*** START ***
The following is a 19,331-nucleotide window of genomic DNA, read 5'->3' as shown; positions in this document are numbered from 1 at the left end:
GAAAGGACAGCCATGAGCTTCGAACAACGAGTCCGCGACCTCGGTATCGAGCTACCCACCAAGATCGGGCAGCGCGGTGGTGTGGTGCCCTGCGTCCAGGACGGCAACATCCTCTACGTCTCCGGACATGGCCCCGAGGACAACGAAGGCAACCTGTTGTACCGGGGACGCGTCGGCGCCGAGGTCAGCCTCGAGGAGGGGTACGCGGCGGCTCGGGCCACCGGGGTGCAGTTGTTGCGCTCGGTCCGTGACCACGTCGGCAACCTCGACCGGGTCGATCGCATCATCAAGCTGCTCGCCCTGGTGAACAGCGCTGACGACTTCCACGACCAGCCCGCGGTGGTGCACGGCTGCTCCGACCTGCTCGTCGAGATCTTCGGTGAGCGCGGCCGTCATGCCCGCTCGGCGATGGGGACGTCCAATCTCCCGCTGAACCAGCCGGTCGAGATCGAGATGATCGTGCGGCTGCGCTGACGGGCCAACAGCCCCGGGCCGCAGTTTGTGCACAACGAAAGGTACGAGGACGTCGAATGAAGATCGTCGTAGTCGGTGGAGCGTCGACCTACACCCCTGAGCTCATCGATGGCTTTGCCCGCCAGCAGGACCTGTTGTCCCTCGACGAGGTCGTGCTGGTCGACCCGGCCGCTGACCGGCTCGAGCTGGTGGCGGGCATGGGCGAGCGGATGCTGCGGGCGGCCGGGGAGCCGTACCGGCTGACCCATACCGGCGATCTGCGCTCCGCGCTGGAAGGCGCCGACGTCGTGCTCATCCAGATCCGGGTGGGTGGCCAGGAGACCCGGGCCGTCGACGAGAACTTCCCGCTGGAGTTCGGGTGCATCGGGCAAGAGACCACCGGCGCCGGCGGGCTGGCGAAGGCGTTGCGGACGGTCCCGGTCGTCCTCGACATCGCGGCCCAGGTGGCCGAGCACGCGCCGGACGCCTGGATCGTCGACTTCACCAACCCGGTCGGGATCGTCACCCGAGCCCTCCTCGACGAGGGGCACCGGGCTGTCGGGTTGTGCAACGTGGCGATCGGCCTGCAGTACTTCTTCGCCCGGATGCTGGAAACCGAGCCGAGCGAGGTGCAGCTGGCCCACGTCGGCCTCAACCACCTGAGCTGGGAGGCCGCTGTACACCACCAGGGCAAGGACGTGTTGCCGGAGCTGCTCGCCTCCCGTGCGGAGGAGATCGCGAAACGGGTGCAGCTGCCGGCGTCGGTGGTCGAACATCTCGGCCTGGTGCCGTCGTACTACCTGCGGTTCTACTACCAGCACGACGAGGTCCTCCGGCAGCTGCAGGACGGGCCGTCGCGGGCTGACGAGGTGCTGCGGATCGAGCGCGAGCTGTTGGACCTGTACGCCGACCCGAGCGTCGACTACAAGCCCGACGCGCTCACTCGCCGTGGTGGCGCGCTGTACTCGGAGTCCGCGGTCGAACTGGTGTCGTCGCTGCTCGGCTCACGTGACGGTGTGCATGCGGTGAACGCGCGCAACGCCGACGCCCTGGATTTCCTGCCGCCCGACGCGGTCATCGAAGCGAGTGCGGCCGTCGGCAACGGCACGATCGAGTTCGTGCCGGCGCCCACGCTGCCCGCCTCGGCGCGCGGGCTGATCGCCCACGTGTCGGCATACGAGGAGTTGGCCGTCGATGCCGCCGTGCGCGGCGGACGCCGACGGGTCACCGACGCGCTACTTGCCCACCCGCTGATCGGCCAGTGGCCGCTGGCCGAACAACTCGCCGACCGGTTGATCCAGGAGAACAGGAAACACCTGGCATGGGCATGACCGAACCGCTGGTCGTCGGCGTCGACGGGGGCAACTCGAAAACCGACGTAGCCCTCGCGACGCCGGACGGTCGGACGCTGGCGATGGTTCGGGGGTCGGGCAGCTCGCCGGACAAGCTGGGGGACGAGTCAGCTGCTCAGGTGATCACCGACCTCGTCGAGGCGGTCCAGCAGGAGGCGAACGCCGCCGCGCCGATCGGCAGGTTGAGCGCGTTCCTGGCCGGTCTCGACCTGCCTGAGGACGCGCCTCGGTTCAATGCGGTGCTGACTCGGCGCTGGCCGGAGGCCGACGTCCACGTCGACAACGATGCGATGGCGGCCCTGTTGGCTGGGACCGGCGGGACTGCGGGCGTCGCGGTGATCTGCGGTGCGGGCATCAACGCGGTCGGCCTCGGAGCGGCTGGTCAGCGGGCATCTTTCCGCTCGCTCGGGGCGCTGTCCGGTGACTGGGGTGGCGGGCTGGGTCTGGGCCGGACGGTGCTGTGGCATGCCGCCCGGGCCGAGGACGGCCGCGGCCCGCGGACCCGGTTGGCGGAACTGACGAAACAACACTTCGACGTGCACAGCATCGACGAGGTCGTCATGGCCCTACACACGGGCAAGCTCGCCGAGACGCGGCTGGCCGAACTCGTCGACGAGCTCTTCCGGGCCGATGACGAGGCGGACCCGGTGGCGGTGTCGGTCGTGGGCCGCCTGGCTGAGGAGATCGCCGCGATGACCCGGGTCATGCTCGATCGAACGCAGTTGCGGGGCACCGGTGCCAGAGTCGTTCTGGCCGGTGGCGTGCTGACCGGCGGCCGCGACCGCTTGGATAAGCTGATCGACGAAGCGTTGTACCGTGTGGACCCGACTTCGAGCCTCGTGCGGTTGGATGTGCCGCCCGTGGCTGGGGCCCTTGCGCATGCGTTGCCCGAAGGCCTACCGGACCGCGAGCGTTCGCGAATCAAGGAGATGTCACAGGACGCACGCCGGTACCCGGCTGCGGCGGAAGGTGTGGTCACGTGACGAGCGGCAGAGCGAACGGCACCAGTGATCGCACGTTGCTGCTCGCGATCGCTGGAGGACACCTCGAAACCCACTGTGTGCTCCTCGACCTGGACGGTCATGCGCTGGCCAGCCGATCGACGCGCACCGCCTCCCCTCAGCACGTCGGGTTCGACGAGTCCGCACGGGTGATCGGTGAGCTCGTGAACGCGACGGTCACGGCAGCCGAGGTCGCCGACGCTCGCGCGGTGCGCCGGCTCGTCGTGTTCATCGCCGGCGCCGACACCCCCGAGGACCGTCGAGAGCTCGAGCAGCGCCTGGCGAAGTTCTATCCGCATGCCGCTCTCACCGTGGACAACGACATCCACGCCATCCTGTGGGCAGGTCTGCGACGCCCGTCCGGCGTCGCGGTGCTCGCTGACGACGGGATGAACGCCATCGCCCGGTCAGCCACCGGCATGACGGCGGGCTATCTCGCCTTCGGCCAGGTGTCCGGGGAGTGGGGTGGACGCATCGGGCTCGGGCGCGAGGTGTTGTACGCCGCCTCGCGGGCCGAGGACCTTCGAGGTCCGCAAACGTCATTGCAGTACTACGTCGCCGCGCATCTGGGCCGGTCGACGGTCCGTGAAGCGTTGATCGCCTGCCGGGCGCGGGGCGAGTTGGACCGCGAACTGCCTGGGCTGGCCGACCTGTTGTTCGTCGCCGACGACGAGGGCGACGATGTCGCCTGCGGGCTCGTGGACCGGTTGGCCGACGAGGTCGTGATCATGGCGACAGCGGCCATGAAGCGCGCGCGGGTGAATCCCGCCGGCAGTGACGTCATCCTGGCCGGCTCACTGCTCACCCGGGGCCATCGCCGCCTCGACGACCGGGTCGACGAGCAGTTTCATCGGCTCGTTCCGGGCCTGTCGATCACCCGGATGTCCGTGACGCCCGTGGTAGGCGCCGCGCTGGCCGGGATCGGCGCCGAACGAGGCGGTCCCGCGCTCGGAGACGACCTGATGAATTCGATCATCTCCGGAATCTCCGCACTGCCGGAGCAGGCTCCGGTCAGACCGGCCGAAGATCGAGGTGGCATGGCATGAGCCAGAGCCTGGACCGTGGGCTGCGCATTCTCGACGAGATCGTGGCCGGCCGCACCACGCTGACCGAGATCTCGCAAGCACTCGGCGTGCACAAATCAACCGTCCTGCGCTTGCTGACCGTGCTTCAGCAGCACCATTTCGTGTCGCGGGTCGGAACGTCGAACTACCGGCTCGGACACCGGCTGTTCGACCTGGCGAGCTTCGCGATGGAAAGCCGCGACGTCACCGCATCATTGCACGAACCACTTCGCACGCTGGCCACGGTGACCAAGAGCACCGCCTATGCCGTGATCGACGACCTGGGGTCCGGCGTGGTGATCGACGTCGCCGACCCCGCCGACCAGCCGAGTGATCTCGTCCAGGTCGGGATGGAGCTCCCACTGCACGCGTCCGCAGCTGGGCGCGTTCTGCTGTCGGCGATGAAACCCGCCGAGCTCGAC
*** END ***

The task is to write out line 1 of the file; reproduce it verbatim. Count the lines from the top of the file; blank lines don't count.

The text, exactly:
The following is a 19,331-nucleotide window of genomic DNA, read 5'->3' as shown; positions in this document are numbered from 1 at the left end: